13th November 2015
by Simon Sweeney
From the smallest freelance operations to the fully fledged studios, there is a mindset that almost totally permeates Irish graphic design. We are all affected by it. It is a mindset that gives birth to many ideas, namely; we are a small, tightly-knit community, best not to ruffle any feathers, you might get work from that person some day. You might even have to sit beside them at a wedding.
This is both a positive and negative structure of thought in my opinion. The sense of general camaraderie throughout the Irish design community is one of its greatest strengths. As a group we are all striving to show the skills we have on offer to an international audience and encouragement and celebration act as a catalyst that drives our success forward and out into the world.
The negative aspect is much more subtle and intermittent but I feel it needs to be addressed. It was highlighted to me again recently by the new Dublin tourism identity and marketing campaign, commissioned by the Grow Dublin Tourism Alliance with Fáilte Ireland and designed by Think & Son. The Fáilte Ireland press release states the brand “seeks to communicate Dublin’s unique position as a vibrant capital city…where city living thrives side by side with the natural outdoors”. Needless to say it has been met with mixed reactions.
Although I agree with many of Armin Vit’s points in his review of the work, I am not fully aware of the brief, its context, or even the circumstances that brought about this outcome, so I feel less than equipped to critique the project myself. I will say the visual aspect of the work is not to my taste and personally I feel that, at least in execution, it doesn’t communicate the city in which I live and work, and the talent therein, very well to an international audience. Particularly as a designer and developer the accompanying site is a pale shadow of the high level of output that some studios are putting out in similar areas.
The reason I began writing this wasn’t to discuss the project itself but the reaction I witnessed to its launch. It followed a path similar to many public projects like it, and its reception by the Irish design community, and the resulting conversations, were almost laughably predictable in their correlation with those surrounding previous launches.
Initially the usual smattering of tweets appeared, most of them negative. Some could even be considered vicious (my own included). Nothing constructive was said, no attempt to engage in any real way was made. Then followed the usual mockery and pastiche, we meme’d off the aesthetic of the work, delighting in our own hilarity. We waited for the broadsheet article and its plethora of comments with bated breath, ready for an onslaught.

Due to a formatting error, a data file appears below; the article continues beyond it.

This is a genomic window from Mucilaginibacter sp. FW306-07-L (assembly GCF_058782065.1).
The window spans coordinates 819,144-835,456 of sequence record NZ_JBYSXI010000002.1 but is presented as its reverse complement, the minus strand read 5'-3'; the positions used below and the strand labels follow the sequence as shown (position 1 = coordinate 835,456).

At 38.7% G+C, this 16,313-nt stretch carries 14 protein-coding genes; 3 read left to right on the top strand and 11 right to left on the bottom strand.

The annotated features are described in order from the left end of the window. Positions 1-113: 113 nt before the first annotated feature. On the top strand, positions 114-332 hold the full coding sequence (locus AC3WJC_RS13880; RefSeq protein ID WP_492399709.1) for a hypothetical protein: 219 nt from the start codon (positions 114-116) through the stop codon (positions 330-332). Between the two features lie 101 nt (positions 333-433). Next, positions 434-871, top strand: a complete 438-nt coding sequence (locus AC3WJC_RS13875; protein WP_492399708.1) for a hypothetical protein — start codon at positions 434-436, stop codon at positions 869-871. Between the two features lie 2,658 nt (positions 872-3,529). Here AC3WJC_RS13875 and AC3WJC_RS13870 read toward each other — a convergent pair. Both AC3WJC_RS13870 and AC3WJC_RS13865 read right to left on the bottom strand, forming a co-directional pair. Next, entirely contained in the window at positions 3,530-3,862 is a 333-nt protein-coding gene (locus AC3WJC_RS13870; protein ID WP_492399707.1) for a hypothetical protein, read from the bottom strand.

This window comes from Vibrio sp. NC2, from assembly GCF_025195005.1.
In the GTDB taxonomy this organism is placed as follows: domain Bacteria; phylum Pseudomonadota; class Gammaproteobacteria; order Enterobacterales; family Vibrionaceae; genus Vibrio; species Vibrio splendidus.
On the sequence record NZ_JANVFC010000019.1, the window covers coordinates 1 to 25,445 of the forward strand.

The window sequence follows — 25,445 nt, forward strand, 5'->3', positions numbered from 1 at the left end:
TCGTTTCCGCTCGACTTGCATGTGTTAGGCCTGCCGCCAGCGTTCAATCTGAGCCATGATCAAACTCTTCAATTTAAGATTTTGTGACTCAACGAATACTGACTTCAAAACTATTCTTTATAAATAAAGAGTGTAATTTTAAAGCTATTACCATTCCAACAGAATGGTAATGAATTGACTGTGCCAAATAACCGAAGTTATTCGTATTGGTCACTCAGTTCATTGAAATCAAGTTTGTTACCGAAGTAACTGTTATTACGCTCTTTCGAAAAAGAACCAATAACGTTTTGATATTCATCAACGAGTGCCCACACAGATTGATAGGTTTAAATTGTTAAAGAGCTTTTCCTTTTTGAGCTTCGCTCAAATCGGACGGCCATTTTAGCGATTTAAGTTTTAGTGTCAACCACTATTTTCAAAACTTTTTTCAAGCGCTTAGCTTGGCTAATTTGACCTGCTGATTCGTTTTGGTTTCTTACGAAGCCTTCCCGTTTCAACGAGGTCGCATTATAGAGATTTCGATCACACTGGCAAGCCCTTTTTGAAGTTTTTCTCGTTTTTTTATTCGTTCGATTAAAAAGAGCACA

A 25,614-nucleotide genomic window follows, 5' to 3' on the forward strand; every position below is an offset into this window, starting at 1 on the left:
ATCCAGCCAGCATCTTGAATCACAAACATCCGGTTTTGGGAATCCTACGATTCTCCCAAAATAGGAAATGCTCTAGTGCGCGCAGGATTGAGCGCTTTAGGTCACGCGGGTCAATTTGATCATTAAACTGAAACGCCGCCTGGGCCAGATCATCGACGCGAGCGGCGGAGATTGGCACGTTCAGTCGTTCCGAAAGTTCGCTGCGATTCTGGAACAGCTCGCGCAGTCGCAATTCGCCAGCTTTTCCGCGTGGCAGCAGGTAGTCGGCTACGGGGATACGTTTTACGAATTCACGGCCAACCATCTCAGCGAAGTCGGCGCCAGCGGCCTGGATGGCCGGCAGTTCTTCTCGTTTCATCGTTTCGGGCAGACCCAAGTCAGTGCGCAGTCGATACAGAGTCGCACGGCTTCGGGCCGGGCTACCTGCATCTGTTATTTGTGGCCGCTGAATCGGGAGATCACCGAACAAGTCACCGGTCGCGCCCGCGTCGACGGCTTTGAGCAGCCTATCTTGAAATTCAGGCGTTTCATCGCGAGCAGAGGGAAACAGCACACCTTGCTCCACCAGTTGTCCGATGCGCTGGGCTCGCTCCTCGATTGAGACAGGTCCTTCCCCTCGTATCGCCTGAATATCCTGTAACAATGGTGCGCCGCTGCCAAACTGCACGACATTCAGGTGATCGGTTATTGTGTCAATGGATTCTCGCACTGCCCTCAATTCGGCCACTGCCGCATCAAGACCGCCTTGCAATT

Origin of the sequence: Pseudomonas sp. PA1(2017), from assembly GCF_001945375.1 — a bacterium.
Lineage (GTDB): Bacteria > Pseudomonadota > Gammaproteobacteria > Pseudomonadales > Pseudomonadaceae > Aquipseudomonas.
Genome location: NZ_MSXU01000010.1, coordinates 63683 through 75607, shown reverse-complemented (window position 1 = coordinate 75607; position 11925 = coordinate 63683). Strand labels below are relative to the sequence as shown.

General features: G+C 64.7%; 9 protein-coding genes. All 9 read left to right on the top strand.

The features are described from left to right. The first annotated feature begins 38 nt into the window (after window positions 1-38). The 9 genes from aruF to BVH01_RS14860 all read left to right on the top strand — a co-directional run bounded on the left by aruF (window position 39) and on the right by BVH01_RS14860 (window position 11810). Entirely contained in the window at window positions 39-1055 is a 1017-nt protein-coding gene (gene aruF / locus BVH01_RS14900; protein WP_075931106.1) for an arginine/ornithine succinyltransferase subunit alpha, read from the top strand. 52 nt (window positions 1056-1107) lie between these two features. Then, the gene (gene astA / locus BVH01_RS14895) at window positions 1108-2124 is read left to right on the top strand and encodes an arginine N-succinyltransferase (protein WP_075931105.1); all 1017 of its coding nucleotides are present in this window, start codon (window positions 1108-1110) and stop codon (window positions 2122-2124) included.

Then a crucial waypoint was reached, the identity of the designer behind the work was revealed and the mob splintered in two. Most of those with no personal connection to the practitioner continued their vitriol, pondering why the others had subsided.
The other half realised that they had been mocking an acquaintance, a potential collaborator. Case in point, a friend of mine was outspoken about the new logo, stating it was terrible and ill-suited to our city, yet when informed about the identity of the creator, went silent, elaborating privately that they felt remorse for saying anything in the first place.
Similar reactions could be seen across the board as the penny dropped and people realised there was, as is usually the case, very nice people behind the project.
The vicious nature of the initial backlash isn’t a result of a group of malicious people gunning for an easy target, it is a symptom of the fact that there is no real outlet for any sort of intelligent criticism in the Irish design community. There is no viable way to talk about a piece of work in a way that is anything more than an immediate knee-jerk reaction amidst a group mentality. We all feel so strongly about projects like these, but there is no place for discussion to happen in any real and meaningful way.
The conversations are already happening, I’ve personally witnessed it. Behind studio doors, in skype groups, in the corners of pubs, at the Offset panel conversations while some boring advertising hotshot is on the main stage. The individuals with clear and constructive ideas and opinions, that temper their initial rage with coherent thought, are abundant. Brief glimpses of dialogue shine through on Twitter, even as a 140 character limit stifles the ability to elaborate. I just feel these thoughts and opinions should be shared, documented, indexed and made searchable, so that we might lay a foundation for the community to work from. Can we be mature enough to open up this discussion without worrying that we might hurt someone we know personally?
There are so many excellent things happening in design in Ireland at the moment. The 100archive is picking up momentum and producing genuinely interesting content that really highlights the amazing work being done by people in and of this country. We have a conference like Face Forward this December that will no doubt provoke informed and critical debate, that will probably address the very issue I’m talking about.
I just feel we need something more lasting, a collection of ongoing conversations that help shape what Irish design is within the greater context of graphic design in general. Insightful, intelligent criticism documented with a certain rigour could tease out the things that make Irish work great and allow the whole community to learn from the discourse generated in the process.
This article was originally published on Medium.